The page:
That leads me to the good news. A new open-source project, Okopipi, has been formed to perform the same basic service as Blue Frog. Okopipi will work similarly to Blue Frog, but its overall architecture will be different.

Okopipi (the local name for the South American Blue Poison Dart Frog) will be based at least in part on Blue Frog's code, which was made available as open source prior to the service's demise. However, unlike Blue Frog, Okopipi will use a peer-to-peer model with hidden decentralized servers that will help safeguard against potential Denial of Service (DoS) attacks. Spammers might be able to discover and attack a few nodes of the network, but in theory they won't be able to discover all nodes and thus won't be able to bring down the entire network.

You can learn more about Okopipi, which is just starting to ramp up, at the URL below. If you're a programmer, consider joining the effort to develop the software; if you have design or management talents, consider lending your guidance to those who will take part in the project.

Now just for a second, while keeping in mind that Windows is used on roughly 80 percent of all desktops around the world, imagine that Okopipi were distributed with every copy of Windows. Imagine the impact that those millions of users could have on stamping out spam. Imagine Microsoft philanthropically backing the Okopipi project. Wow, what a great dream.


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==== 2. Security News and Features ====

Recent Security Vulnerabilities

If you subscribe to this newsletter, you also receive Security Alerts, which inform you about recently discovered security vulnerabilities. You can also find information about these discoveries at

Windows Vista: Advancements on the Security Front

Microsoft published a new white paper that details many of Windows Vista's new security features and architectural enhancements, some of which could go a long way toward easing security administration and software development.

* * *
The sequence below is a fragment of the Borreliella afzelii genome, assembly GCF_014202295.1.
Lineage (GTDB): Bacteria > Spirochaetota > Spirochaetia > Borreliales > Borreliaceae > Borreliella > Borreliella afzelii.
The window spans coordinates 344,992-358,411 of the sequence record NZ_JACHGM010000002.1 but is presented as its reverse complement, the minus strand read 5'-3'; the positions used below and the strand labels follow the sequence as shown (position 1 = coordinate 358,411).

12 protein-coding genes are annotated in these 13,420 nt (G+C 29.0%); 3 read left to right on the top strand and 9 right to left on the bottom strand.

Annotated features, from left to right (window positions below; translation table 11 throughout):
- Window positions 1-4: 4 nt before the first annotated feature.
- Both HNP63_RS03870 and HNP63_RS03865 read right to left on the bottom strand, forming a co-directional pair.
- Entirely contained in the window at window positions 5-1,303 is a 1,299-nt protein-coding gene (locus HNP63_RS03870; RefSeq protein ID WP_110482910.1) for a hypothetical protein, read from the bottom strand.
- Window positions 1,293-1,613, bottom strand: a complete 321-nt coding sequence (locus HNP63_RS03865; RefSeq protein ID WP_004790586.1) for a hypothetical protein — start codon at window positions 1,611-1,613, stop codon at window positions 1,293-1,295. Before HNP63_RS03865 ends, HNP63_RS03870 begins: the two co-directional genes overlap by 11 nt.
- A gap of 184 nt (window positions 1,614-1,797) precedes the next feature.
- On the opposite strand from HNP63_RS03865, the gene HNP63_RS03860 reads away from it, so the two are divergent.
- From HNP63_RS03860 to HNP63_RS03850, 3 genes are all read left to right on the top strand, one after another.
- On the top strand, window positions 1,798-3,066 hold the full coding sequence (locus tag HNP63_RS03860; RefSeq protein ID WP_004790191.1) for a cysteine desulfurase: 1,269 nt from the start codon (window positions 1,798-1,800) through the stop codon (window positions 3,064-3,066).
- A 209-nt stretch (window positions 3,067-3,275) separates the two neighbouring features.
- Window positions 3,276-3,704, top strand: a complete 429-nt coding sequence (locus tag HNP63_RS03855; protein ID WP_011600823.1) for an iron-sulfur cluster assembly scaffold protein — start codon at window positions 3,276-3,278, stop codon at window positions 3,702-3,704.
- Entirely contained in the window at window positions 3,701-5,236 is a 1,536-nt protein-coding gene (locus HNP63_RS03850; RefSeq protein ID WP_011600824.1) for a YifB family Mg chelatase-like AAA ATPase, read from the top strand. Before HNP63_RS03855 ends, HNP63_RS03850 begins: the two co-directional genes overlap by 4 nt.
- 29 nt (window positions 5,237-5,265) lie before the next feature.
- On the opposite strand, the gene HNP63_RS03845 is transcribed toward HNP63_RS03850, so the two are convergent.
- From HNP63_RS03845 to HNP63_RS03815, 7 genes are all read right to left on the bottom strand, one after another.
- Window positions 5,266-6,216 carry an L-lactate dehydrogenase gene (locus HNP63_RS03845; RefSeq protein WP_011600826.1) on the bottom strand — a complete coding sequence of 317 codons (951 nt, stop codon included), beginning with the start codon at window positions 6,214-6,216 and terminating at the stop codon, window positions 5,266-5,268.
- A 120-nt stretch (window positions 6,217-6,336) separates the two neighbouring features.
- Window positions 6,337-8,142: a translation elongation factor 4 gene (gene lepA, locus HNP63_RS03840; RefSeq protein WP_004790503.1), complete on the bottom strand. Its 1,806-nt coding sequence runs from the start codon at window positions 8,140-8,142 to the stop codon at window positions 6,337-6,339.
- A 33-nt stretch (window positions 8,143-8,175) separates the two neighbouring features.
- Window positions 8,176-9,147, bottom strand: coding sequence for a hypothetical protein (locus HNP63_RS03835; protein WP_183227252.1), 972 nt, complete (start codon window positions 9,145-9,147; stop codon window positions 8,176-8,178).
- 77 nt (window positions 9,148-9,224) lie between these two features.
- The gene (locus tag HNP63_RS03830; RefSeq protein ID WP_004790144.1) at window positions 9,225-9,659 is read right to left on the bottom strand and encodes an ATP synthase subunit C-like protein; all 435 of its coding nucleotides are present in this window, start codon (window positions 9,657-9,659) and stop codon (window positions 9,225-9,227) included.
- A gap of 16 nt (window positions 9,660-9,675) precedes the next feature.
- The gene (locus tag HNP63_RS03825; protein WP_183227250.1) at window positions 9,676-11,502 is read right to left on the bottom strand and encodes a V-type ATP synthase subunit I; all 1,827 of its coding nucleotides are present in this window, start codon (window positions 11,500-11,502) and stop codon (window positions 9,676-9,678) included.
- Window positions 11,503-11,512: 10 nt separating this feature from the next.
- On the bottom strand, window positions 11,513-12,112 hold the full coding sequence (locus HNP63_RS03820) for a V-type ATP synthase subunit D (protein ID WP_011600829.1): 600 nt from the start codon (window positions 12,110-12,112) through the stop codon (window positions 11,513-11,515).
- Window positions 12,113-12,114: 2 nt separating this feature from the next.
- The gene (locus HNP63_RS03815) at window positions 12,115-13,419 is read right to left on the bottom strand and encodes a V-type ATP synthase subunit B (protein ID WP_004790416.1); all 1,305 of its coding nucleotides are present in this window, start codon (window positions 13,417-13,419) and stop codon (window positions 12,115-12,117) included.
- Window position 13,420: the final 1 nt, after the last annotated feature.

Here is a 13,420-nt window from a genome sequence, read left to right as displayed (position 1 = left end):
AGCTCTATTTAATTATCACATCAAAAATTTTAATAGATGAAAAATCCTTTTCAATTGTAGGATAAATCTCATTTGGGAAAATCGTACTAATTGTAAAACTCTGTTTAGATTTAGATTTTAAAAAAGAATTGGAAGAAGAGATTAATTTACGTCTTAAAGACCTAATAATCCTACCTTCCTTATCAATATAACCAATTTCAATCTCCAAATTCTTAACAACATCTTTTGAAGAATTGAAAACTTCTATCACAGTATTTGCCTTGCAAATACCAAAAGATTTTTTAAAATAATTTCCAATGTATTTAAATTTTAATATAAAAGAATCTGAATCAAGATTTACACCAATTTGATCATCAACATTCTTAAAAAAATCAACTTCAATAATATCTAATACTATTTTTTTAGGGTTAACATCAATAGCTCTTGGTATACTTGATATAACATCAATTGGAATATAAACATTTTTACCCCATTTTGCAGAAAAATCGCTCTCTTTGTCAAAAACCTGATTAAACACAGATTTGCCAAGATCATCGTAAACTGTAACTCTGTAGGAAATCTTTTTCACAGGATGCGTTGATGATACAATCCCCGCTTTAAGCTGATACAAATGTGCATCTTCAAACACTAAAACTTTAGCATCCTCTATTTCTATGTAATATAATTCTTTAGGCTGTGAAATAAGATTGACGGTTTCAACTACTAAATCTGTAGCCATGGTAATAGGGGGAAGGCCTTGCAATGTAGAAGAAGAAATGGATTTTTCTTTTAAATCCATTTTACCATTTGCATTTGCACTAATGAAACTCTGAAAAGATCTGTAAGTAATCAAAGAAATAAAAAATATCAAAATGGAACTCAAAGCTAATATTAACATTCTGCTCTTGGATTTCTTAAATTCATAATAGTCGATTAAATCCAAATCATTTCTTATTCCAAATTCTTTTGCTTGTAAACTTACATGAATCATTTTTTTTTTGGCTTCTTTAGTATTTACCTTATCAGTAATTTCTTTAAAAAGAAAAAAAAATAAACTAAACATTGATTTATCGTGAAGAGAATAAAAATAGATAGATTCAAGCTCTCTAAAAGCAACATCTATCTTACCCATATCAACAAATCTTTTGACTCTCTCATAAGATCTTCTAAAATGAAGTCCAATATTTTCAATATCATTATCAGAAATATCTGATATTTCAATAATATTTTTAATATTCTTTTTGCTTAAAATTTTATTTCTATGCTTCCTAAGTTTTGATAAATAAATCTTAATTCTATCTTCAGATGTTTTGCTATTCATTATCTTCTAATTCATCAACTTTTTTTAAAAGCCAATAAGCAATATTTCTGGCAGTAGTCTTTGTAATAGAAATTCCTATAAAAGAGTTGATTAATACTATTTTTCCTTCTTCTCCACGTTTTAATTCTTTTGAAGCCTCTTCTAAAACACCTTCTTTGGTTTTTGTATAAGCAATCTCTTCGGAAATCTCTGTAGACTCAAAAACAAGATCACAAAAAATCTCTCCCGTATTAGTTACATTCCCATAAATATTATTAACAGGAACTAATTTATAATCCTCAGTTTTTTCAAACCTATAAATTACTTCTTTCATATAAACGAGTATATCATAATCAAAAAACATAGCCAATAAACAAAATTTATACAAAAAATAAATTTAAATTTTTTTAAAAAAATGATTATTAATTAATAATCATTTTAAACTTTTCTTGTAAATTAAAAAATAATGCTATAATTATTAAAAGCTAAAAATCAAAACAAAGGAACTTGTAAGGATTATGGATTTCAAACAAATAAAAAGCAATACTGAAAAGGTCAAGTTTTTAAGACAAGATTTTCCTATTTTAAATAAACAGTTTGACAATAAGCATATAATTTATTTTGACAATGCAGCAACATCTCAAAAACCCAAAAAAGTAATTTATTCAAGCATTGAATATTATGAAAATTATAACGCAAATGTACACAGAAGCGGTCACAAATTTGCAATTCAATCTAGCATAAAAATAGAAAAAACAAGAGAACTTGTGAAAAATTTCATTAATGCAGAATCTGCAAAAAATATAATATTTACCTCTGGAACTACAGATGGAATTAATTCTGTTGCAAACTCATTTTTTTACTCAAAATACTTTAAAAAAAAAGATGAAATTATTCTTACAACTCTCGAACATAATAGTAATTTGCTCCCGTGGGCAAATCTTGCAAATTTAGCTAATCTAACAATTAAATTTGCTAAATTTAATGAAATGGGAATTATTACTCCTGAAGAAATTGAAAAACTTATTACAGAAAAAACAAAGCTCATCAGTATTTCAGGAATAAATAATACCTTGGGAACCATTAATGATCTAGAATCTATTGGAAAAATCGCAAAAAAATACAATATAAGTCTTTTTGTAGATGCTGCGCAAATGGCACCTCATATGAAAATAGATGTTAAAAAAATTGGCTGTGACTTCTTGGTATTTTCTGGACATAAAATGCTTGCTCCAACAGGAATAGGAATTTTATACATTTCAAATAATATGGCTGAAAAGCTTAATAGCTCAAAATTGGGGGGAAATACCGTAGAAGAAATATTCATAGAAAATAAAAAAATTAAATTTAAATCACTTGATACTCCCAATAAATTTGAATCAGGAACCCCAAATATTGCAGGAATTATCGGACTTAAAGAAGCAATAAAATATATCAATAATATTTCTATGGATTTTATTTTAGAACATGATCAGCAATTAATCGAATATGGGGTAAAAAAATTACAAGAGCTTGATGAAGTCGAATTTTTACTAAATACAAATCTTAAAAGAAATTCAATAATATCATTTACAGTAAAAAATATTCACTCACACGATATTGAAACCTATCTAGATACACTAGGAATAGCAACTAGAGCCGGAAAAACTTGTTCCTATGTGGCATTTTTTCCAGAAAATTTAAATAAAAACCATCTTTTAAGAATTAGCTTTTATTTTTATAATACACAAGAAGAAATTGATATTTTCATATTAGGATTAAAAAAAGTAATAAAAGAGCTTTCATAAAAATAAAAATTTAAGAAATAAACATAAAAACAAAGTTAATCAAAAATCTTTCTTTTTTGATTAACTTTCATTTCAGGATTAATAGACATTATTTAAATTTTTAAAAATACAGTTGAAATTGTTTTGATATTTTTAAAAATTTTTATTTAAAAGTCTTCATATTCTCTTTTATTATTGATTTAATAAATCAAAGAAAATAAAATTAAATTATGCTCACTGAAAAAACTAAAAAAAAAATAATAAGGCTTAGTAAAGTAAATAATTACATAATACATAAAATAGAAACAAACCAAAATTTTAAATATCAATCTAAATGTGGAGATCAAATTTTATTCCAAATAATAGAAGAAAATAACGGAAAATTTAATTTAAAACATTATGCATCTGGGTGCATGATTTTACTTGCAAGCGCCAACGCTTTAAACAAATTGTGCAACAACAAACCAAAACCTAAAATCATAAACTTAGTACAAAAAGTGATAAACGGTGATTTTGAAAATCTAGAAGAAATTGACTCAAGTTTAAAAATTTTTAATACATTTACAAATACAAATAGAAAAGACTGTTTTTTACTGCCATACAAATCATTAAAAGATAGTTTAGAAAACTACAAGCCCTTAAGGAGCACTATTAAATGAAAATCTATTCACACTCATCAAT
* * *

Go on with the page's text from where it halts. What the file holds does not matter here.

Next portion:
ASLR Makes Vista a Moving Target

Microsoft added new memory technology, Address Space Layout Randomization (ASLR), to Windows Vista Beta 2 that aims to make some types of attacks much harder to accomplish.

Nmap 4.0 Does Windows

The recent release of Nmap 4.0 represents more than two years of upgrades, module overhauls, and feature tweaks, making this version of the venerable tool faster and more reliable than earlier versions, especially when run on Windows. Read about it in this article on our Web site.


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==== 3. Security Toolkit ====

Security Matters Blog: Security Focus on Apple

by Mark Joseph Edwards,

I'm not surprised to see that there is a new security mailing list centered around Apple products. Read this blog article for a list of acceptable topics of discussion as well as a link to join the new list.


by John Savill,

Q: What is the auto apply quota feature in the Windows Server 2003 R2 File Server Resource Manager (FSRM)?

Find the answer at

Security Forum Featured Thread: C Drive Invisible, Yet Readable

A forum participant wants to make the C drive invisible, yet readable so that it's hidden from users but they can access all the programs on the computer and the server. Join the discussion at

Share Your Security Tips and Get $100

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==== 4. New and Improved ====

by Renee Munshi, [email protected]

Security Appliances Add SMB-Friendly Features